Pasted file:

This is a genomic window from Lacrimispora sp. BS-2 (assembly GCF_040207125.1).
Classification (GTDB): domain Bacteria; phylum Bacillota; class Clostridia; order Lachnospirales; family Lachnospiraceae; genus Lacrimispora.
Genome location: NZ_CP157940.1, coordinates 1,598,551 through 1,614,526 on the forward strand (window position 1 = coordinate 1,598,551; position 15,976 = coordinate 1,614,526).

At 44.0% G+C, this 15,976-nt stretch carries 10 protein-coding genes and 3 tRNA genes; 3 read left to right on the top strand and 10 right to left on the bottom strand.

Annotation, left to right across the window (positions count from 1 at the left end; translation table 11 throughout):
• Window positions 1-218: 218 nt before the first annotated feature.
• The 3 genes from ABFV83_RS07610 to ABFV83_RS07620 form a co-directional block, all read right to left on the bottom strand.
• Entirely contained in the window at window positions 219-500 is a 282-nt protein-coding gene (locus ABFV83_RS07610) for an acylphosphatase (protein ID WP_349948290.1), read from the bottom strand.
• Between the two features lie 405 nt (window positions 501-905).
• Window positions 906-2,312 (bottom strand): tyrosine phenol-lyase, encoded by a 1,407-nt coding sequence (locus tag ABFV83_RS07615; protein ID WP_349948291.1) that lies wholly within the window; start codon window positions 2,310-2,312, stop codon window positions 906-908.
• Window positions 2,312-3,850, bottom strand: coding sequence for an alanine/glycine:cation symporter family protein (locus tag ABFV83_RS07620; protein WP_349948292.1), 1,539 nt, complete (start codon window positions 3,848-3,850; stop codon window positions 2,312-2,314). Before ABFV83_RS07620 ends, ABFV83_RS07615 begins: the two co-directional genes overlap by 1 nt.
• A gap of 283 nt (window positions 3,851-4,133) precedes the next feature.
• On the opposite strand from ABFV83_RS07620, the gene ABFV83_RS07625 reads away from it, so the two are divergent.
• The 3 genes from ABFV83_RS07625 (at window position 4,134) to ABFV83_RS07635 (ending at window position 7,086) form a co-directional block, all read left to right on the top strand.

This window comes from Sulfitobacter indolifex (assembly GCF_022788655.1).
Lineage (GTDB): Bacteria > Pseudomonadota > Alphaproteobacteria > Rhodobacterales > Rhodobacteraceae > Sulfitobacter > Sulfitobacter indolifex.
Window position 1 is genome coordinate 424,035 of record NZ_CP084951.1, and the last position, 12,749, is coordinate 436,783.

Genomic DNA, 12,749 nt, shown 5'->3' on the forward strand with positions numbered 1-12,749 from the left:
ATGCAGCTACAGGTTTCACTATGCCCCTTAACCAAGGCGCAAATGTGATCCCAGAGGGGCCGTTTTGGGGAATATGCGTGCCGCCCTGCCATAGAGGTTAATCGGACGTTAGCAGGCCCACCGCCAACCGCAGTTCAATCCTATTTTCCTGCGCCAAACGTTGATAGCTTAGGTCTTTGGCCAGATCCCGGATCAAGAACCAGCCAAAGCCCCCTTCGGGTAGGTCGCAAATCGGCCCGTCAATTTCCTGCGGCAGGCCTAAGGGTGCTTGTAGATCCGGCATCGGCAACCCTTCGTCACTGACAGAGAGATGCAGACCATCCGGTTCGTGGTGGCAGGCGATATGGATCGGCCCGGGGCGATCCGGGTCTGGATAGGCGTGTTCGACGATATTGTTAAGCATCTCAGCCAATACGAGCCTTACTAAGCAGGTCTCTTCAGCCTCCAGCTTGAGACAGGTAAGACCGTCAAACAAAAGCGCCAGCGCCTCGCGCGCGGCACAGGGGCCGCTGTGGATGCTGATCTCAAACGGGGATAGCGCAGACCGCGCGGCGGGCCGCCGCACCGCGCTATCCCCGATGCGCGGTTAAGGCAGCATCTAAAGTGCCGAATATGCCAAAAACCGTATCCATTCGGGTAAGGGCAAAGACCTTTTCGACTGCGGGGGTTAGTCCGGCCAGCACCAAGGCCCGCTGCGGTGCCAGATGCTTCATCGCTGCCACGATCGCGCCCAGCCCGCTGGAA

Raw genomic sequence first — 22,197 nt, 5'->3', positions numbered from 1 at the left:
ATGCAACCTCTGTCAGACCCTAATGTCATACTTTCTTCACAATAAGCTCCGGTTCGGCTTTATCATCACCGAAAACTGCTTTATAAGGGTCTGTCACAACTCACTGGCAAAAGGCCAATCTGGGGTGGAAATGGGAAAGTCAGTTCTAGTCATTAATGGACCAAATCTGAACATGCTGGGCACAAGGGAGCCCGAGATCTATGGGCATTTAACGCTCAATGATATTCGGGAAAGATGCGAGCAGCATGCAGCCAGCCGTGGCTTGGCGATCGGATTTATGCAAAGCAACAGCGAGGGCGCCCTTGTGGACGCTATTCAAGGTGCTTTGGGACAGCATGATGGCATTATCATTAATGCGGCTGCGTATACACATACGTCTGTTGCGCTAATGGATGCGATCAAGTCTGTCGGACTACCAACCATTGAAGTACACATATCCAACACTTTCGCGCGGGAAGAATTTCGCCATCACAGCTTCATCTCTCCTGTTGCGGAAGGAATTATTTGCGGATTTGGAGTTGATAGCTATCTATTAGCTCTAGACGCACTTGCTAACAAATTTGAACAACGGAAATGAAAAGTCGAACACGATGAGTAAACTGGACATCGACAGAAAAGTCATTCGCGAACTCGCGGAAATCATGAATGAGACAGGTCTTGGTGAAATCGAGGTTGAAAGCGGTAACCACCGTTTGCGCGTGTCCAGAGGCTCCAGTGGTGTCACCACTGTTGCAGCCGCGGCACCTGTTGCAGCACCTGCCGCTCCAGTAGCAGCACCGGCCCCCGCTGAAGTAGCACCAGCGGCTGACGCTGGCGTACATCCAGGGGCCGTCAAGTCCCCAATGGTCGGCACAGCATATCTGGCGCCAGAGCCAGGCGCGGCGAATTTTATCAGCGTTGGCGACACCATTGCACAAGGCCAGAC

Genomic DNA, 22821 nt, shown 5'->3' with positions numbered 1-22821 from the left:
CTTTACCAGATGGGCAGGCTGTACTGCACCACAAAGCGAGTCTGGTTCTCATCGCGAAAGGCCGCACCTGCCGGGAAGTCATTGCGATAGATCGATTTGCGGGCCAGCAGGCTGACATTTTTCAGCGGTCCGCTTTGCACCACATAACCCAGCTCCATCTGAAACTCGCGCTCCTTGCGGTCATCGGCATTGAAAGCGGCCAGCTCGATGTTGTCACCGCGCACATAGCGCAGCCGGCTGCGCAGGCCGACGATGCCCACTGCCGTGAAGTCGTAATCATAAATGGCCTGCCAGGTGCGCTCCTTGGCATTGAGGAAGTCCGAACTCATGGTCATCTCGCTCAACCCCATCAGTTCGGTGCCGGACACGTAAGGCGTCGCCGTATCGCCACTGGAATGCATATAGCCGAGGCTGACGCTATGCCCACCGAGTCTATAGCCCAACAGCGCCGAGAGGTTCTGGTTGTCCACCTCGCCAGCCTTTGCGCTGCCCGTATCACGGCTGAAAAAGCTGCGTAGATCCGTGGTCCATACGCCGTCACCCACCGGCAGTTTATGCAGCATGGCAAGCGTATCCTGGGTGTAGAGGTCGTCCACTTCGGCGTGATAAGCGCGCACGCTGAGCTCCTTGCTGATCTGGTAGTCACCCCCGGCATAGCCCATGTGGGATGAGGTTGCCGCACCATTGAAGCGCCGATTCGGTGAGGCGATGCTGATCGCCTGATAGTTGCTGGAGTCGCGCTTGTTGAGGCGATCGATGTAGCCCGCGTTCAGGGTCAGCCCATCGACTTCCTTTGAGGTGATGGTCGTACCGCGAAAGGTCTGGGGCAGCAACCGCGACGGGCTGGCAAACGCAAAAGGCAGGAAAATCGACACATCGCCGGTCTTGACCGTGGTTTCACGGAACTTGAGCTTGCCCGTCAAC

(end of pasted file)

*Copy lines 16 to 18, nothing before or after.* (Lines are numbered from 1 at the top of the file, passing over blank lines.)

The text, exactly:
Lineage (GTDB): Bacteria > Pseudomonadota > Alphaproteobacteria > Rhodobacterales > Rhodobacteraceae > Sulfitobacter > Sulfitobacter indolifex.
Window position 1 is genome coordinate 424,035 of record NZ_CP084951.1, and the last position, 12,749, is coordinate 436,783.

Genomic DNA, 12,749 nt, shown 5'->3' on the forward strand with positions numbered 1-12,749 from the left: